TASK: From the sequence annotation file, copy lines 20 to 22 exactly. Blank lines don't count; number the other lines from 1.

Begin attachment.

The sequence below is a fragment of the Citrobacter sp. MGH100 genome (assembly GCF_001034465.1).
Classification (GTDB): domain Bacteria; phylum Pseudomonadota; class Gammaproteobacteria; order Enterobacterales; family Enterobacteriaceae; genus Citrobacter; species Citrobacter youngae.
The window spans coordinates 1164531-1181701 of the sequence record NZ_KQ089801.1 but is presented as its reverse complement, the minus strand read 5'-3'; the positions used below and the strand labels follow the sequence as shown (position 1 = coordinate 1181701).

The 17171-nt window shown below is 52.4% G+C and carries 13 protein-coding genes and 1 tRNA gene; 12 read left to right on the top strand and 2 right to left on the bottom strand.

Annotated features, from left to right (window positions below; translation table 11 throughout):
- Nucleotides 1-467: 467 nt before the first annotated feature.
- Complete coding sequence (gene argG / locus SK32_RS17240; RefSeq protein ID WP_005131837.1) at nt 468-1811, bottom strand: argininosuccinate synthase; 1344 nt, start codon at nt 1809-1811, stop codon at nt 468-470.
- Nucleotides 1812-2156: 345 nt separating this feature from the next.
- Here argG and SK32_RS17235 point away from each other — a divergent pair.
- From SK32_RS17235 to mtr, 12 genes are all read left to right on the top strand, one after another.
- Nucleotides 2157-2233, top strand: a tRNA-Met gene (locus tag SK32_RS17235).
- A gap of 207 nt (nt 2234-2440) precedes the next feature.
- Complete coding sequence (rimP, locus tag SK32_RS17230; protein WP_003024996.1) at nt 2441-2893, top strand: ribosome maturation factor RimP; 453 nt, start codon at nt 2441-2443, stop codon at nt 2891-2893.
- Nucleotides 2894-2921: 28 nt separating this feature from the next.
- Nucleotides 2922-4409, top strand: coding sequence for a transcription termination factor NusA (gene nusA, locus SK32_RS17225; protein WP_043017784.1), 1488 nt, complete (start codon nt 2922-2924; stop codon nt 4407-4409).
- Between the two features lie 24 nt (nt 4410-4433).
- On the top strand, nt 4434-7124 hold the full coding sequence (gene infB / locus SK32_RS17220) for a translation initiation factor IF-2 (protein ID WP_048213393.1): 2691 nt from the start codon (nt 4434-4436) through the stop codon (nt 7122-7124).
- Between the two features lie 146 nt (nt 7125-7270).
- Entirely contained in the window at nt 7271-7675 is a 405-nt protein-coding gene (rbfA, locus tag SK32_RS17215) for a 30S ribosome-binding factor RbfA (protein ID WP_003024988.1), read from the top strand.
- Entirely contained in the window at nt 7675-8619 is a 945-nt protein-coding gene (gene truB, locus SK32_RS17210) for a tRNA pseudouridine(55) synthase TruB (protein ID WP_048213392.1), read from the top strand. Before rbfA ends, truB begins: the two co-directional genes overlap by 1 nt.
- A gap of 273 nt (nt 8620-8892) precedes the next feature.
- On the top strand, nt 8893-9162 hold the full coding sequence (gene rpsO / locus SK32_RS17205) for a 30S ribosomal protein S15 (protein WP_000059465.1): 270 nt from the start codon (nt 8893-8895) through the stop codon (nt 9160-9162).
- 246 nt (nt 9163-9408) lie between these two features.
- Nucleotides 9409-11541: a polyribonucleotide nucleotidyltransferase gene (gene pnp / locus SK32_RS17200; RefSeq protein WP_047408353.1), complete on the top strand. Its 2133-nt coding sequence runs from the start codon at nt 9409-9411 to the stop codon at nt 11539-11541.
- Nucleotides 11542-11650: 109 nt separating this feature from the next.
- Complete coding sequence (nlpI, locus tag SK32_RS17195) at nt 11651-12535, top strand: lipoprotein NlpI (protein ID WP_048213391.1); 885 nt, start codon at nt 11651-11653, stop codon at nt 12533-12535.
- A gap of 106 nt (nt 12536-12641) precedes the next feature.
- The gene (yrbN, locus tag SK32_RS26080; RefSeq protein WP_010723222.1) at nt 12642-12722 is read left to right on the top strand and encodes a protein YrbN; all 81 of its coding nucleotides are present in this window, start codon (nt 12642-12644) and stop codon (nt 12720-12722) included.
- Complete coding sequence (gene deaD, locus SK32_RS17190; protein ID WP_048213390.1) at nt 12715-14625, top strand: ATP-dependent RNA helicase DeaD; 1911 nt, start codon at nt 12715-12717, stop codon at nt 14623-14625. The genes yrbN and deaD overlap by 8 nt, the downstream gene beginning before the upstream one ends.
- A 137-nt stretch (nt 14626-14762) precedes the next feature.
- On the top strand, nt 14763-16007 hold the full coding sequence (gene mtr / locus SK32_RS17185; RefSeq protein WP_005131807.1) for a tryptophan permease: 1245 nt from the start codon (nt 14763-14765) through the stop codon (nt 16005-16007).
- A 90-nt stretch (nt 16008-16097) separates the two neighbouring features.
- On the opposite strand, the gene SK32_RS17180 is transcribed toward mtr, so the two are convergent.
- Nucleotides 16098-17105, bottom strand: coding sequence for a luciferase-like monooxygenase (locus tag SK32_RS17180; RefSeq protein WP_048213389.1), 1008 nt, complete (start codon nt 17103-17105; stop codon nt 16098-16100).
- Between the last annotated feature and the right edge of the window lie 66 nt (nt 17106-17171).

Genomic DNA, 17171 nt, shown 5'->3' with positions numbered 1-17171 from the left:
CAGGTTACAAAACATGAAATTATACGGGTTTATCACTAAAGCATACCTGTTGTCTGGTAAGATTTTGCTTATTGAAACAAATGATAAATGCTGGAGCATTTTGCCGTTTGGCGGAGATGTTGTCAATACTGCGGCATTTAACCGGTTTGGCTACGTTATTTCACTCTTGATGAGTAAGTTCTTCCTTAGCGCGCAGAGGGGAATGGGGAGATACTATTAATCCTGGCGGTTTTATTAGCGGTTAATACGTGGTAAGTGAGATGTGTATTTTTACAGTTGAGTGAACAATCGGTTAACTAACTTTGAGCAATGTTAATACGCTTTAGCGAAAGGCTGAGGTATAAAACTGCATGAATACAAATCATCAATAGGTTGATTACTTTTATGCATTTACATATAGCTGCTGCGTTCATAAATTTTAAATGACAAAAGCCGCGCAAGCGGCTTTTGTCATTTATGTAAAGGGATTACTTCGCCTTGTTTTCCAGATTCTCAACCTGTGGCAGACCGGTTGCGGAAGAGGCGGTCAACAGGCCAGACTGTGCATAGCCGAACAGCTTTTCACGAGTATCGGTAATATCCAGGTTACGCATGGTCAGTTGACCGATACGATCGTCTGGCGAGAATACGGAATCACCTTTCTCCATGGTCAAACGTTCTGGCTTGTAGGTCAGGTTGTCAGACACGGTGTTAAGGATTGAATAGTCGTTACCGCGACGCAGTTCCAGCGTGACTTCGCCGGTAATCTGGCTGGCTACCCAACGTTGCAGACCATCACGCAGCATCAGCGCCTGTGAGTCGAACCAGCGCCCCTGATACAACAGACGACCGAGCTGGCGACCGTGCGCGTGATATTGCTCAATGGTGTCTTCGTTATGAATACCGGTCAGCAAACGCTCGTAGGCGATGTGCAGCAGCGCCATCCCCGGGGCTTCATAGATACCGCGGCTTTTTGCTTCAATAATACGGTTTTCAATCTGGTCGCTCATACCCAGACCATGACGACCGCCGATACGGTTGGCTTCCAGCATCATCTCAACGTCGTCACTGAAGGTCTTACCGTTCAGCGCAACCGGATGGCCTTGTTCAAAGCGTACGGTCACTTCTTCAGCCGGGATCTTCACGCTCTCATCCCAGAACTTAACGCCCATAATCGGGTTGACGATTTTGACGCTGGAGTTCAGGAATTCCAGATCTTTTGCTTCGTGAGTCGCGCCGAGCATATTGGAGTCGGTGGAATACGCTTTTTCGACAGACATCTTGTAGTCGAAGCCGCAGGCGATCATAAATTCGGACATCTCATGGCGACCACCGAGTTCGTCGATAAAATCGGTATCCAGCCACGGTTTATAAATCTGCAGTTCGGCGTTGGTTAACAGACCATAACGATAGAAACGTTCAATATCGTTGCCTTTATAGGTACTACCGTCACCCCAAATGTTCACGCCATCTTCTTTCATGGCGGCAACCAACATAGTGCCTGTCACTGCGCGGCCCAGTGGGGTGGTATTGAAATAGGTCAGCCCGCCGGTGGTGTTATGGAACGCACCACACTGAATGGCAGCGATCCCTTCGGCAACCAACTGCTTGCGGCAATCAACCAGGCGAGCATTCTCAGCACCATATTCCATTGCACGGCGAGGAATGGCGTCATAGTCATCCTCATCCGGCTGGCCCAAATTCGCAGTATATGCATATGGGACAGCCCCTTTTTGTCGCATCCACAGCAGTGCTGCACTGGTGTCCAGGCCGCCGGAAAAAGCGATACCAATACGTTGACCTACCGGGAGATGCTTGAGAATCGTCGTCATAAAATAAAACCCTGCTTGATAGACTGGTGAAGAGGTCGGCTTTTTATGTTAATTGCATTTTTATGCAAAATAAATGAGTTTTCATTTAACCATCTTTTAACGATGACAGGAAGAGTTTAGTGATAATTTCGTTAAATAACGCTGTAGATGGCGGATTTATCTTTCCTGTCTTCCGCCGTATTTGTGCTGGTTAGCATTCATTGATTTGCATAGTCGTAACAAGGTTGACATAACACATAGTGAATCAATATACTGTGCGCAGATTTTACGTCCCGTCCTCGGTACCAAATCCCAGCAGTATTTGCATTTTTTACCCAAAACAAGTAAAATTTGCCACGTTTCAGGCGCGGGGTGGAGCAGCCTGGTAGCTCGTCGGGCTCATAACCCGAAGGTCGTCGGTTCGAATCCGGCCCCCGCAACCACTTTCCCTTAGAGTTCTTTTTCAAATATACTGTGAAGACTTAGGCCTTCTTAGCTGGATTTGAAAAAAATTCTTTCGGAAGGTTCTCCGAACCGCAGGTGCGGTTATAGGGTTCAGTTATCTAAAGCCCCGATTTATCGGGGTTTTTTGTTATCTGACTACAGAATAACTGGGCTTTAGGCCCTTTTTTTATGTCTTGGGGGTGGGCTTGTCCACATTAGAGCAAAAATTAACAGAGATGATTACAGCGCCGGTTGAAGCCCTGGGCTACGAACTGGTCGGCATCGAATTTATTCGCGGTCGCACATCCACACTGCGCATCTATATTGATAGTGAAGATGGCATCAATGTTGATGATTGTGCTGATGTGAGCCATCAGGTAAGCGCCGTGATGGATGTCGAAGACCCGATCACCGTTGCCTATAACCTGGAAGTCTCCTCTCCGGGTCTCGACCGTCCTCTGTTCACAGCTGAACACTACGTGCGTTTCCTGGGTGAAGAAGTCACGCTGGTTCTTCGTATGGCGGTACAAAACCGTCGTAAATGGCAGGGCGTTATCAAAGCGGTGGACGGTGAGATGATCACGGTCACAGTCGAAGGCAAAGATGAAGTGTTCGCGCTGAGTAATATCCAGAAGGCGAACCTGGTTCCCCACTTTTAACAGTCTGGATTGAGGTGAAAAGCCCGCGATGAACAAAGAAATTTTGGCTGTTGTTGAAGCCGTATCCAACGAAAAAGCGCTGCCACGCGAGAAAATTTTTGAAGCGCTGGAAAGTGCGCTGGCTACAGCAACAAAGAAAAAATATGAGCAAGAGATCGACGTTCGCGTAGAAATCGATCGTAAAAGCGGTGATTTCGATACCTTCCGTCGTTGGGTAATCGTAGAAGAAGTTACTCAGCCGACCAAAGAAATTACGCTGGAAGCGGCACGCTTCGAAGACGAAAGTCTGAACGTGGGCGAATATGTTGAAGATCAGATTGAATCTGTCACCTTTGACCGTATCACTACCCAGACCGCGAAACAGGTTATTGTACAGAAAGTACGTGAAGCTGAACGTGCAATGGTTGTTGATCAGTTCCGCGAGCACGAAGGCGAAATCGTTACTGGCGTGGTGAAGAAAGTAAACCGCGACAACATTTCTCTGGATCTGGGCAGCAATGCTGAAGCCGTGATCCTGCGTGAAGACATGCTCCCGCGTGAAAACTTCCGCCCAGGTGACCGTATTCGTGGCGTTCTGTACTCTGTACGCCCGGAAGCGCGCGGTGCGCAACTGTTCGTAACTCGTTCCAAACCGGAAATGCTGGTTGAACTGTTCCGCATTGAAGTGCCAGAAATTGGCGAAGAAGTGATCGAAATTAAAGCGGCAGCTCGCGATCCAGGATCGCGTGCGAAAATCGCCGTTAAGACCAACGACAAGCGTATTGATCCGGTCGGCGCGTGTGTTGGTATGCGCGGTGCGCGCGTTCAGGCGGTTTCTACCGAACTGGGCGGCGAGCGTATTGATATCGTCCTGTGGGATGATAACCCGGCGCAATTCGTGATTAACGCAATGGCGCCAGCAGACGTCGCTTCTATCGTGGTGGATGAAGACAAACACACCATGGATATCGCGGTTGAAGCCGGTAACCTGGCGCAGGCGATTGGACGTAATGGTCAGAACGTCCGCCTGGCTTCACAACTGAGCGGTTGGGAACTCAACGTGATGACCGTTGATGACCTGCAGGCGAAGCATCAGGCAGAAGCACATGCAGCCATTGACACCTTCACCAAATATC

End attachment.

- Entirely contained in the window at nt 7675-8619 is a 945-nt protein-coding gene (gene truB, locus SK32_RS17210) for a tRNA pseudouridine(55) synthase TruB (protein ID WP_048213392.1), read from the top strand. Before rbfA ends, truB begins: the two co-directional genes overlap by 1 nt.
- A gap of 273 nt (nt 8620-8892) precedes the next feature.
- On the top strand, nt 8893-9162 hold the full coding sequence (gene rpsO / locus SK32_RS17205) for a 30S ribosomal protein S15 (protein WP_000059465.1): 270 nt from the start codon (nt 8893-8895) through the stop codon (nt 9160-9162).